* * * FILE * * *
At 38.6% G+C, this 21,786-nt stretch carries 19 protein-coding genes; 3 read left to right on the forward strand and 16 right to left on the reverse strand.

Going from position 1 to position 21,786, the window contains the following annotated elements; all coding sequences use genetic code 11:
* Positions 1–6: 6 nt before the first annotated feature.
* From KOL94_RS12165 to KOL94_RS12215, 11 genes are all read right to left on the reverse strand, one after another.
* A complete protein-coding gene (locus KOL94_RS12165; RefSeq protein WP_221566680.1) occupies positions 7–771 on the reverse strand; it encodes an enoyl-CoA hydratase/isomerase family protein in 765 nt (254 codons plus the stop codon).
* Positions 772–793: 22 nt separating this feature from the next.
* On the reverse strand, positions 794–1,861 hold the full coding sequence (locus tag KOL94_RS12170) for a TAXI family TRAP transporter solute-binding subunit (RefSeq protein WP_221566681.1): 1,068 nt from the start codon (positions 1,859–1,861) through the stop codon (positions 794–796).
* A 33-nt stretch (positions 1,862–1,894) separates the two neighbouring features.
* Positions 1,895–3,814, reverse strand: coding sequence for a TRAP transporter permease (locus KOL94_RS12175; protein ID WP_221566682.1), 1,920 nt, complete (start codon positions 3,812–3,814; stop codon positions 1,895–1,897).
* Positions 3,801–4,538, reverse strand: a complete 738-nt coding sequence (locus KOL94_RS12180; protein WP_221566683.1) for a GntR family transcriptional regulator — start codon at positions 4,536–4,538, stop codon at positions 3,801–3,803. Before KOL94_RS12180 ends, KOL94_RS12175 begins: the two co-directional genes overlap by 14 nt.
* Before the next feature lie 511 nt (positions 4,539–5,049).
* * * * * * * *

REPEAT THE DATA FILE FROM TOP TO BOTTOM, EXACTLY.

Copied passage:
At 38.6% G+C, this 21,786-nt stretch carries 19 protein-coding genes; 3 read left to right on the forward strand and 16 right to left on the reverse strand.

Going from position 1 to position 21,786, the window contains the following annotated elements; all coding sequences use genetic code 11:
* Positions 1–6: 6 nt before the first annotated feature.
* From KOL94_RS12165 to KOL94_RS12215, 11 genes are all read right to left on the reverse strand, one after another.
* A complete protein-coding gene (locus KOL94_RS12165; RefSeq protein WP_221566680.1) occupies positions 7–771 on the reverse strand; it encodes an enoyl-CoA hydratase/isomerase family protein in 765 nt (254 codons plus the stop codon).
* Positions 772–793: 22 nt separating this feature from the next.
* On the reverse strand, positions 794–1,861 hold the full coding sequence (locus tag KOL94_RS12170) for a TAXI family TRAP transporter solute-binding subunit (RefSeq protein WP_221566681.1): 1,068 nt from the start codon (positions 1,859–1,861) through the stop codon (positions 794–796).
* A 33-nt stretch (positions 1,862–1,894) separates the two neighbouring features.
* Positions 1,895–3,814, reverse strand: coding sequence for a TRAP transporter permease (locus KOL94_RS12175; protein ID WP_221566682.1), 1,920 nt, complete (start codon positions 3,812–3,814; stop codon positions 1,895–1,897).
* Positions 3,801–4,538, reverse strand: a complete 738-nt coding sequence (locus KOL94_RS12180; protein WP_221566683.1) for a GntR family transcriptional regulator — start codon at positions 4,536–4,538, stop codon at positions 3,801–3,803. Before KOL94_RS12180 ends, KOL94_RS12175 begins: the two co-directional genes overlap by 14 nt.
* Before the next feature lie 511 nt (positions 4,539–5,049).